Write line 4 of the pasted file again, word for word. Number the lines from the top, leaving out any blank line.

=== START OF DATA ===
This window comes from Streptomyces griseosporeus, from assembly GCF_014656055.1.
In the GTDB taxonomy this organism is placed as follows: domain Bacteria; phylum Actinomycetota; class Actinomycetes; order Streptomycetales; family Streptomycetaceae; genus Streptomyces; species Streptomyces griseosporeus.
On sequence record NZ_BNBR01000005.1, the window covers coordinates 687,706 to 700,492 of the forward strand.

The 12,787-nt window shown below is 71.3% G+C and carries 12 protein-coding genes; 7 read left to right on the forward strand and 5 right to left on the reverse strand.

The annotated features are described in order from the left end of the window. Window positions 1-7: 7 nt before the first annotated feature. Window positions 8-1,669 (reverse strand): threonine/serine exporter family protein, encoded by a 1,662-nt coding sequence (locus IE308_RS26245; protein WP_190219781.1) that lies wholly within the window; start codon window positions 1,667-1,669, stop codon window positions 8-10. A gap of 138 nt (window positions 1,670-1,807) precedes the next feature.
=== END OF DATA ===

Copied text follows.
The 12,787-nt window shown below is 71.3% G+C and carries 12 protein-coding genes; 7 read left to right on the forward strand and 5 right to left on the reverse strand.